Coronavirus News Asia

QR codes help China fight virus


“Show me your code.”

In post-pandemic China, the most efficient way for residents to get around places unfettered and prove that he or she has a clean slate and is free of the highly infectious novel coronavirus is to get a unique QR code issued and verified by a local health authority.

You will need the travel permit in the form of matrix barcodes on your phone to get out and about, even for a quick stop for food at a grocery store around the corner. That is because shop clerks as well as health inspectors guarding community entrances and city limits across the country are mandated to perform the ritual to check one’s code and turn away those without one, especially at the height of the Covid-19 calamity in January and February, when the pneumonic pathogen swept through China.

Such a QR code system to enter and update one’s health information and keep tabs on people’s movements and aggregations is said to be the brainchild of Chinese tech behemoth Alibaba, which partnered with local authorities in the eastern province of Zhejiang, where the company is based, to tap its expertise in QR code and big data crunching as well as its ubiquitous smartphone apps like AliPay to streamline and digitalize health declaration, monitoring and tracking.

Alibaba squared the idea of “health codes” with local cadres and Zhejiang soon started to spearhead a rollout of a QR code-based reporting and tracking system for its 57.3 million residents in early February. Other provinces and municipalities soon started to take cues, with Tencent, another IT and social networking juggernaut based in southern China, also offering public health agencies access to its WeChat “super-app” to make use of the latter’s all-pervading penetration into the life of netizens and smartphone users.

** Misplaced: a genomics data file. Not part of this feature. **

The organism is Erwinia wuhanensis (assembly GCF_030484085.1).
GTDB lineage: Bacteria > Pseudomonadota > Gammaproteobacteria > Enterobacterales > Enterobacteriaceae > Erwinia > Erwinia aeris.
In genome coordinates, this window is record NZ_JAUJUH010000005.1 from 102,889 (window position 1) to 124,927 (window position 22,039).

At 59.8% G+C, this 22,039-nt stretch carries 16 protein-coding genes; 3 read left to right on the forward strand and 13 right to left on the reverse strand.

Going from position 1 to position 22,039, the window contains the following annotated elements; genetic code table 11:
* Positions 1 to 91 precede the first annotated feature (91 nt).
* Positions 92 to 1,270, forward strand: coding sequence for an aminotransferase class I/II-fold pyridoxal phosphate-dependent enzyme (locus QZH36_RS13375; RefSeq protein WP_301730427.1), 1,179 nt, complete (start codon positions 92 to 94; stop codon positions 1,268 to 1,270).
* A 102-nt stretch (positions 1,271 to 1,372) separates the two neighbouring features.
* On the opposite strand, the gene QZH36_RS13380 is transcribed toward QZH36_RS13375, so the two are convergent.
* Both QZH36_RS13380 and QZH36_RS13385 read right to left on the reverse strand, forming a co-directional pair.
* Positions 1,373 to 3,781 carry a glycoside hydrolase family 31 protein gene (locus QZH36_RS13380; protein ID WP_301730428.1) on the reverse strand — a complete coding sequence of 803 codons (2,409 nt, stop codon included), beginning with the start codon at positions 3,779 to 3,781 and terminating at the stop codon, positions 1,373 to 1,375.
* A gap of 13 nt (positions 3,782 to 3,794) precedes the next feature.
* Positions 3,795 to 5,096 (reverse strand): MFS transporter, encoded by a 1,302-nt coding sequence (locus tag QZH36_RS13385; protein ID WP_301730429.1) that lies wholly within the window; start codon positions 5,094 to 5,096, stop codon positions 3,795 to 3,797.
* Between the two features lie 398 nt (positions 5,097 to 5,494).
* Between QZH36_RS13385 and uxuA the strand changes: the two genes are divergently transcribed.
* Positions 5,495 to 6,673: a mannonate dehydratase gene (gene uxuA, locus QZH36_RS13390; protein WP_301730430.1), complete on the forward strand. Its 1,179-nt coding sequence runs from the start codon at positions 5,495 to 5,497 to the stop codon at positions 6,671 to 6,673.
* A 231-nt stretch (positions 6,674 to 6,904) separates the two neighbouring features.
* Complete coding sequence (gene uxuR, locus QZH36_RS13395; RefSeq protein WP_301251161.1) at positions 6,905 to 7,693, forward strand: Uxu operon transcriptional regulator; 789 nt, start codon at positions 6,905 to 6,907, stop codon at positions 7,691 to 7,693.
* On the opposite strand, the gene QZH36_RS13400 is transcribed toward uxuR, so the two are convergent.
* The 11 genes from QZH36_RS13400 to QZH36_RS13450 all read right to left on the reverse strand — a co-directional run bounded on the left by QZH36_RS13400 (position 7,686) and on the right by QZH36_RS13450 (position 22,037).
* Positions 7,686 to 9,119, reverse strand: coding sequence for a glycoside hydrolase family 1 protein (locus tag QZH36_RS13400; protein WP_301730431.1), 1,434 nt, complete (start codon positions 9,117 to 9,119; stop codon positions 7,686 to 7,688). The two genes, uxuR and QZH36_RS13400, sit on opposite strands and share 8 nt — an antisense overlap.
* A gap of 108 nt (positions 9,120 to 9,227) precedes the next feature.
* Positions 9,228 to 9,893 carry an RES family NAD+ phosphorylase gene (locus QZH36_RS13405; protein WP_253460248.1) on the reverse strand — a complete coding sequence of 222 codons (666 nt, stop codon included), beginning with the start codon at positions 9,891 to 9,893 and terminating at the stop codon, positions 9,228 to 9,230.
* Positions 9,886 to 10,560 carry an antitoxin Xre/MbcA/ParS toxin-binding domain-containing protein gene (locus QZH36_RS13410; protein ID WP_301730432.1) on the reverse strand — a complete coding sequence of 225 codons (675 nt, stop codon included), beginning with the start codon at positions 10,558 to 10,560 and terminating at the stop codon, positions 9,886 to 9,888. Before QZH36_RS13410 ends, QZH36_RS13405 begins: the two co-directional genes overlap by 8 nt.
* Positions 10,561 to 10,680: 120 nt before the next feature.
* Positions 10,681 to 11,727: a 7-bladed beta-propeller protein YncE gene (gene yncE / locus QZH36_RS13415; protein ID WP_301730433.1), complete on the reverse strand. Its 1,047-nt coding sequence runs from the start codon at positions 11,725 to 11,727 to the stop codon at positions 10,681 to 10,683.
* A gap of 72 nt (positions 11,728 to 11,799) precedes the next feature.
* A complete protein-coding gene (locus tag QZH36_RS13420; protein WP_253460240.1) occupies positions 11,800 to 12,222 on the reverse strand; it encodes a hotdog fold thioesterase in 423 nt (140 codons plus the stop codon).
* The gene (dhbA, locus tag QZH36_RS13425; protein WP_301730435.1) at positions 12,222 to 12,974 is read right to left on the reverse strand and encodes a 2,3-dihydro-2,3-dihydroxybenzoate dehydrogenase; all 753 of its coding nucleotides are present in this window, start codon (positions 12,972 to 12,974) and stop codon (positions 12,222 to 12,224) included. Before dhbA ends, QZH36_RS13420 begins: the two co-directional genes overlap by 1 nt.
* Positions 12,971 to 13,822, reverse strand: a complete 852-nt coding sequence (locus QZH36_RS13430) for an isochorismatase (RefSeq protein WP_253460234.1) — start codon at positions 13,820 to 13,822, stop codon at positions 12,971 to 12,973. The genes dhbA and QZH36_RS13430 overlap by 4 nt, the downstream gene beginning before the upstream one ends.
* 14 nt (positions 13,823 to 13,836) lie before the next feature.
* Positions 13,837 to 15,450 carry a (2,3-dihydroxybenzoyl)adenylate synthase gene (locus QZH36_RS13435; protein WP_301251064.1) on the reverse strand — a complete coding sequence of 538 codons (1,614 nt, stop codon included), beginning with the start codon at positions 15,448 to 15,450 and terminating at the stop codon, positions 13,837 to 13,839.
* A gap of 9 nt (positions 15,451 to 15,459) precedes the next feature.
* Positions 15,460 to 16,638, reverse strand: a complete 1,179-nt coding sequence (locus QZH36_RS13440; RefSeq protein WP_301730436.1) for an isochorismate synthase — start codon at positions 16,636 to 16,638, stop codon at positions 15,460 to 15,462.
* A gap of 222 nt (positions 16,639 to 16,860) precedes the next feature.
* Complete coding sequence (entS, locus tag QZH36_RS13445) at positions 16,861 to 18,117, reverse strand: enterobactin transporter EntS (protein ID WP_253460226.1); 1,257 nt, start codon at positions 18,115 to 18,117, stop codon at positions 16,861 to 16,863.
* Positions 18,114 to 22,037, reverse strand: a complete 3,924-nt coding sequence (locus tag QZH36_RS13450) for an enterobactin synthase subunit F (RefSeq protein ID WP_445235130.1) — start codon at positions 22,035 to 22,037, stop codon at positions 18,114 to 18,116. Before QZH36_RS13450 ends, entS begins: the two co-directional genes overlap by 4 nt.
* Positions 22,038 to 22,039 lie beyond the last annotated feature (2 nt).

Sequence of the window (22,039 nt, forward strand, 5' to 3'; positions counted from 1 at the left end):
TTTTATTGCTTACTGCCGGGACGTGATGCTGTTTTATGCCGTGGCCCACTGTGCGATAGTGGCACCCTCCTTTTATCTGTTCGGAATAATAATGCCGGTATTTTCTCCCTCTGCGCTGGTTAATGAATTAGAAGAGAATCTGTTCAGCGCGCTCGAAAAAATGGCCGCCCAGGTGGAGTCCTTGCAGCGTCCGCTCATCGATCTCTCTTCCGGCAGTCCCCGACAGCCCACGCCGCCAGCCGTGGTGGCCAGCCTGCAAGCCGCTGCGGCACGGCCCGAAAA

Almost every resident in China will need a health code to get out and about and enter public venues. Photo: China News Service
The health codes have three colors to indicate risk levels. Only a green code can enable the bearer to travel from one city to another, where different places are still protected by layers of health screening.

Health departments in other provinces started to slot mini-apps into the AliPay and WeChat platforms for residents to enter their personal particulars, including ID numbers, residential addresses and contact details, and complete a health questionnaire regarding their daily routines and travel history for the system to generate a QR code based on their input. These codes will also bear colors for easier identification by health inspectors and law enforcers: green means an all-clear so a bearer can go anywhere untrammeled, while yellow means risks, as a person can be a close contact of a Covid-19 patient and must be confined to their homes or an isolation facility and red indicates a confirmed case.

In the following months, local governments also worked in tandem to issue orders to foist QR code adoption on almost all residents, and those who were not familiar with electronic gadgets were told to seek help from their friends or children to get their own codes. Some senior citizens who did not own smartphones were exempted; they were permitted to carry paper certificates bearing pre-approved codes.

All provinces, municipalities and autonomous regions across China now recognize the codes of people crossing borders so travelers and migrant workers can move around as Beijing whips businesses into frenzied production to resuscitate the ailing economy and claw back lost GDP. In the meantime, local governments are told to continue the “grid-by-grid” monitoring of communities and residential quarters and a QR code for almost everyone is making the otherwise daunting task easy.


Source link

Leave a Reply

Your email address will not be published. Required fields are marked *